An Englishman Abroad

A Visit from Miss Prothero and An Englishman Abroad – Hampton Hill Theatre

Any chance to see a play by Alan Bennett is always a shot in the arm and so the opportunity to see a double bill is doubly welcome. The determined and dedicated Teddington Theatre Club based in Hampton have put together an intriguing couple of one-act plays. A Visit from Miss Prothero and An Englishman Abroad. The latter is usually paired with A Question of Attribution in a double bill Single Spies. Director Jenny Hobson has noticed that both Miss Prothero and An Englishman Abroad have the same setup. In both, a single man sits on his own in a room and is visited by not a gentleman caller but a lady caller as it were. The result is a fascinating juxtaposition of two seemingly different but ultimately remarkably similar case studies in loneliness, nostalgia and loss. Its vintage Bennett with all his trademark humour, gimlet-eyed observation and touching poignancy. Refreshingly it’s all done and dusted within one hour and 45 minutes. A Goldilocks night at the theatre, that is to say not too long and not too short but just so. Moreover, it’s on upstairs in the Noel Coward studio which makes for a very intimate and face to face experience. I sat in the front row where I got to see every nuance, every detail.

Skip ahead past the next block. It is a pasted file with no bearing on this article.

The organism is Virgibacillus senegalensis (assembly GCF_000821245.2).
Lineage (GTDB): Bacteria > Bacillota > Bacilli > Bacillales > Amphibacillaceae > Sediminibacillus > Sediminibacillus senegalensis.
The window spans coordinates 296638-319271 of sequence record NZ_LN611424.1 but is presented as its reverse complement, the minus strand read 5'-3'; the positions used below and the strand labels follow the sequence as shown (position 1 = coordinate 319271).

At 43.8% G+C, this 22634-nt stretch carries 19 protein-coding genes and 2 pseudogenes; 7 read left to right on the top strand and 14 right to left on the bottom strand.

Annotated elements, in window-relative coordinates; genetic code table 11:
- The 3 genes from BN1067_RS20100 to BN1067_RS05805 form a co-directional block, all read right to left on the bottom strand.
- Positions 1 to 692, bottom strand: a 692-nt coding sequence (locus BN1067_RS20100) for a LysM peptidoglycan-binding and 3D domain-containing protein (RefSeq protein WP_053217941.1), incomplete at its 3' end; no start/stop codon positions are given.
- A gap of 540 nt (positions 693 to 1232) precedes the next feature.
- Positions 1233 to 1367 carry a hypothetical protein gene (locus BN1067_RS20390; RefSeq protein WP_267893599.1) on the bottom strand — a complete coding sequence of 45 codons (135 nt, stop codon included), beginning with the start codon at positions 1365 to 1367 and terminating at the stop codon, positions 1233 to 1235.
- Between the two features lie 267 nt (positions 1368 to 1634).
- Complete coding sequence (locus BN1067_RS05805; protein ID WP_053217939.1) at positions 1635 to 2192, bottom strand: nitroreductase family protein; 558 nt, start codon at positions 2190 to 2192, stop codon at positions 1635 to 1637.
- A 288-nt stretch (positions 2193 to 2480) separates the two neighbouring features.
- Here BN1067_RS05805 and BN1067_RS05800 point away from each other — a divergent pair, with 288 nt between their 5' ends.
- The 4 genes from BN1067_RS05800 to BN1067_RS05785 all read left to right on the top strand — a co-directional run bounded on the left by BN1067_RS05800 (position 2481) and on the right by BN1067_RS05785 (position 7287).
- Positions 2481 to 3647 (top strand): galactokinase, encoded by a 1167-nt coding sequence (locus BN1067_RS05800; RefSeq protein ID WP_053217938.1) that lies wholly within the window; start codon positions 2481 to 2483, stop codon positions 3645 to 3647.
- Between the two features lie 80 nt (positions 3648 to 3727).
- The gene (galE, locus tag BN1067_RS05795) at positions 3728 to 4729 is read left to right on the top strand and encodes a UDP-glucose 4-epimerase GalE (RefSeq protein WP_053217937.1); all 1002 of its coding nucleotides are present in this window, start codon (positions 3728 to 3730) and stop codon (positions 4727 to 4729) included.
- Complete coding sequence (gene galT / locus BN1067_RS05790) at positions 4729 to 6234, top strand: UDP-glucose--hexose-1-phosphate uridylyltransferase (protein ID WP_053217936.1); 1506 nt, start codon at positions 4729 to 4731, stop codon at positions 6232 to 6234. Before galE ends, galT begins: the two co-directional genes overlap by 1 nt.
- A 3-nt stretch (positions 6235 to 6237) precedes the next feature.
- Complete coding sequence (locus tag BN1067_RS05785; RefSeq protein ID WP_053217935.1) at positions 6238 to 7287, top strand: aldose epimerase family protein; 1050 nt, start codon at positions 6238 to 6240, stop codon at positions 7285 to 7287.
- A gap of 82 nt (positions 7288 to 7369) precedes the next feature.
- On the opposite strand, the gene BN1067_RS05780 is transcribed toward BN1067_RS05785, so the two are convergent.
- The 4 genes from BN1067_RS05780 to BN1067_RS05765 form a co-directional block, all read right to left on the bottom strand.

A Visit from Mrs Prothero – Photo by JoJo Leppink of Handwrittenphotography
A Visit from Mrs Prothero – Photo by JoJo Leppink of Handwrittenphotography